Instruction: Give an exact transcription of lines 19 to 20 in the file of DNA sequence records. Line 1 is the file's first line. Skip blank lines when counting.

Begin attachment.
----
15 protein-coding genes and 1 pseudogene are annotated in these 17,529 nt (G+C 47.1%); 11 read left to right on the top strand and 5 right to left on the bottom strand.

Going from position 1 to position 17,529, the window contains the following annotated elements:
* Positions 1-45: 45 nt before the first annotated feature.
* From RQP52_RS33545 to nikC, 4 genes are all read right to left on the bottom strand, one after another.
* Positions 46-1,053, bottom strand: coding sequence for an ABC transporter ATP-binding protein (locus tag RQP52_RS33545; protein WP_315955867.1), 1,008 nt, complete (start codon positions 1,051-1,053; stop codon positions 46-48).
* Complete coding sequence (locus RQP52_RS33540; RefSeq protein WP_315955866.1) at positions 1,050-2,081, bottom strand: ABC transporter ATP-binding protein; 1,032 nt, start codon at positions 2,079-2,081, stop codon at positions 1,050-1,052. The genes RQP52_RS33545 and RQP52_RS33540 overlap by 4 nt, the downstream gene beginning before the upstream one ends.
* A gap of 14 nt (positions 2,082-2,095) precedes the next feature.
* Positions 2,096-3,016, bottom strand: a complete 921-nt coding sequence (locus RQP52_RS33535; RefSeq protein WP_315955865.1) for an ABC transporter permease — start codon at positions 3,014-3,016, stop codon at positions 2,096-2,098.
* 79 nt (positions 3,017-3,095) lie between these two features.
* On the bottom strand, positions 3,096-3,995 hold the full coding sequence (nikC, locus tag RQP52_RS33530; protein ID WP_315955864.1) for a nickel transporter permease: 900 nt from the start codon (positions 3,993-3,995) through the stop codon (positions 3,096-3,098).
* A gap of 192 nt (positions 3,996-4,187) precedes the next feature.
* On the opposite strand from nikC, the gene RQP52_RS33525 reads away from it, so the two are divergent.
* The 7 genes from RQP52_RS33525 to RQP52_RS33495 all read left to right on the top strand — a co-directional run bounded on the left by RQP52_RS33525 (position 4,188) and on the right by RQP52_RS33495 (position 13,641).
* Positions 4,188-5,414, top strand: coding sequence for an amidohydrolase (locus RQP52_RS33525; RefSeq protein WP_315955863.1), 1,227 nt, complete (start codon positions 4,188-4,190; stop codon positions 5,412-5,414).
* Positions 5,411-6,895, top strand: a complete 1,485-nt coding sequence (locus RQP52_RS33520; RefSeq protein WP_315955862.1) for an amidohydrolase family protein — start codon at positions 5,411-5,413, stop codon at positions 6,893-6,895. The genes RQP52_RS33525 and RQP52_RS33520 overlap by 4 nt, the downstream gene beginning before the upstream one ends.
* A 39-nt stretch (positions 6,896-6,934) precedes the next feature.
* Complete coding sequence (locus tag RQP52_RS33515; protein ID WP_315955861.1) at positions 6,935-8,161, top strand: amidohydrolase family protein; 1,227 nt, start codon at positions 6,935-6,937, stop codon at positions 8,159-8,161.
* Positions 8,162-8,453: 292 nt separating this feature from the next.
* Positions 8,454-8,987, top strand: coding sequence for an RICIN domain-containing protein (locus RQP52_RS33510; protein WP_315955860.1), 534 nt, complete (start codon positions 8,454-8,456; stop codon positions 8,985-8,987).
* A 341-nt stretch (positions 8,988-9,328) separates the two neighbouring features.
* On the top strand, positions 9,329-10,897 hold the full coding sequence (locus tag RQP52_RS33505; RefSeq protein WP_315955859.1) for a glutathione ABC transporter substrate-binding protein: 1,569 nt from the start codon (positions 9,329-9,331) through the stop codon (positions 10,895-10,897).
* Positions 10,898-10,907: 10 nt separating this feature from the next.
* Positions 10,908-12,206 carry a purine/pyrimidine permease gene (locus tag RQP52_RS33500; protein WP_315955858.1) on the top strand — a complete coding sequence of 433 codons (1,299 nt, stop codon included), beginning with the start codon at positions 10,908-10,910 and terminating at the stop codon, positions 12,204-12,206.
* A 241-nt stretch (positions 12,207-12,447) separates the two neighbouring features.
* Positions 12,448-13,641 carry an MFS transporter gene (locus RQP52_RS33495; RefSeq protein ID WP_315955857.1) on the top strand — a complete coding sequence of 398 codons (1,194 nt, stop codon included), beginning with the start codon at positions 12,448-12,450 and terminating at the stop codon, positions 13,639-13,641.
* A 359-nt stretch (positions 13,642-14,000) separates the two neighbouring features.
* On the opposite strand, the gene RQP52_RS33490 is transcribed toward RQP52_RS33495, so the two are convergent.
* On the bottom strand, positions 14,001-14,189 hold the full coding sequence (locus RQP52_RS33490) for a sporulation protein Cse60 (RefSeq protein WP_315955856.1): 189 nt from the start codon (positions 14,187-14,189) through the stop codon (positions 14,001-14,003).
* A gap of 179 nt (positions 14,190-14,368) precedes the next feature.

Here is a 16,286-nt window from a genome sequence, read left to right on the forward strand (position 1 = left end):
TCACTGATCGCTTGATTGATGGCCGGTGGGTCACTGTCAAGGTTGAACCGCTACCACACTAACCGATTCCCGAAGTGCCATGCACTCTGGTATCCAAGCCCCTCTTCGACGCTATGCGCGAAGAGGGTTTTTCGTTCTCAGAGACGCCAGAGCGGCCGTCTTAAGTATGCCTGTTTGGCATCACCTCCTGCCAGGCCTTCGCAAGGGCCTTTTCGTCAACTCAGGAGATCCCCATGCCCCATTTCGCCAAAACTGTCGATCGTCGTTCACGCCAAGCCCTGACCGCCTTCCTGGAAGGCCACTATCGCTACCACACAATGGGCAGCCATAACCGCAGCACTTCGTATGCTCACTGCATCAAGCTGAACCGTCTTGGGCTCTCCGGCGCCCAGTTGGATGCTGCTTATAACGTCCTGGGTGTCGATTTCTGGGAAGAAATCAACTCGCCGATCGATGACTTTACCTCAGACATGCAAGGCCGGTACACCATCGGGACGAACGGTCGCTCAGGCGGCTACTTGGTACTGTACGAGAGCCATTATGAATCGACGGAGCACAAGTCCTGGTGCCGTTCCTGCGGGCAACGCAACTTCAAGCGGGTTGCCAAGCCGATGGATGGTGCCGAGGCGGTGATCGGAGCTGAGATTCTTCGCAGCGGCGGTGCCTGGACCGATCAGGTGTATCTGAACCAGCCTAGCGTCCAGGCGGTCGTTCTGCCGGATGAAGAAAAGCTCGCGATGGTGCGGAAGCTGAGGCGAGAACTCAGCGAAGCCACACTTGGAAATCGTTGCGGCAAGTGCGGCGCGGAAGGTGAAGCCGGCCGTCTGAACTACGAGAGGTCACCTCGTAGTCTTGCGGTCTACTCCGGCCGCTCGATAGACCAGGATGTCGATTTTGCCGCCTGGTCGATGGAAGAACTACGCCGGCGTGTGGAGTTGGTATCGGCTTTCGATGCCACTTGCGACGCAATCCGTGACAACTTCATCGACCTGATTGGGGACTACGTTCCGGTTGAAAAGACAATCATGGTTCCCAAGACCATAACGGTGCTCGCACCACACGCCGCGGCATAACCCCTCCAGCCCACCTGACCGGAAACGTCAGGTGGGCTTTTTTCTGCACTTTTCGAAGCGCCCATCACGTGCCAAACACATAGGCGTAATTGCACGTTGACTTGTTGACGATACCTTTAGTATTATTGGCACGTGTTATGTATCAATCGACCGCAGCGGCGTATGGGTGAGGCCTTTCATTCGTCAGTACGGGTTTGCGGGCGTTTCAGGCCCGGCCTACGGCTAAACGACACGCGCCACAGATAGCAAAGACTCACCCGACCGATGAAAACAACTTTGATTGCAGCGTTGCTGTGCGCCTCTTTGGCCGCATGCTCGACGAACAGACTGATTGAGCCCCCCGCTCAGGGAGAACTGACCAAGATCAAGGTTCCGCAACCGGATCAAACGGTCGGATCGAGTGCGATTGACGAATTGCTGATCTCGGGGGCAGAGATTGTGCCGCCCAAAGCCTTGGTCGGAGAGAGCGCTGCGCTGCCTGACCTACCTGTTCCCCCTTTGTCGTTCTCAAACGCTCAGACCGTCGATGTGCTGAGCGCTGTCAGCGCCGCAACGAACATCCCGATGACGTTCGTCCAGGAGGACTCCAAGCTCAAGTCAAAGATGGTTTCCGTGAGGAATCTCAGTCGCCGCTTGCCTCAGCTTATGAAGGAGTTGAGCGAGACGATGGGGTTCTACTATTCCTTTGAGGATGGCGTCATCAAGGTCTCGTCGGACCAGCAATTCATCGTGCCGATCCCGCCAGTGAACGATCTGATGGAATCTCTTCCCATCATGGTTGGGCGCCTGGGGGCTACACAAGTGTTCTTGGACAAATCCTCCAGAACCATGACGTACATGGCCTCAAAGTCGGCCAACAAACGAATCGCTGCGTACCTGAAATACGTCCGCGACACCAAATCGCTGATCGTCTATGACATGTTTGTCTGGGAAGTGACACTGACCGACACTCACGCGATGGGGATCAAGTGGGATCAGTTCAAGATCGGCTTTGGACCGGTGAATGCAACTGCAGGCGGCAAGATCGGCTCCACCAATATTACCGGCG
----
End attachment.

* Positions 8,454-8,987, top strand: coding sequence for an RICIN domain-containing protein (locus RQP52_RS33510; protein WP_315955860.1), 534 nt, complete (start codon positions 8,454-8,456; stop codon positions 8,985-8,987).
* A 341-nt stretch (positions 8,988-9,328) separates the two neighbouring features.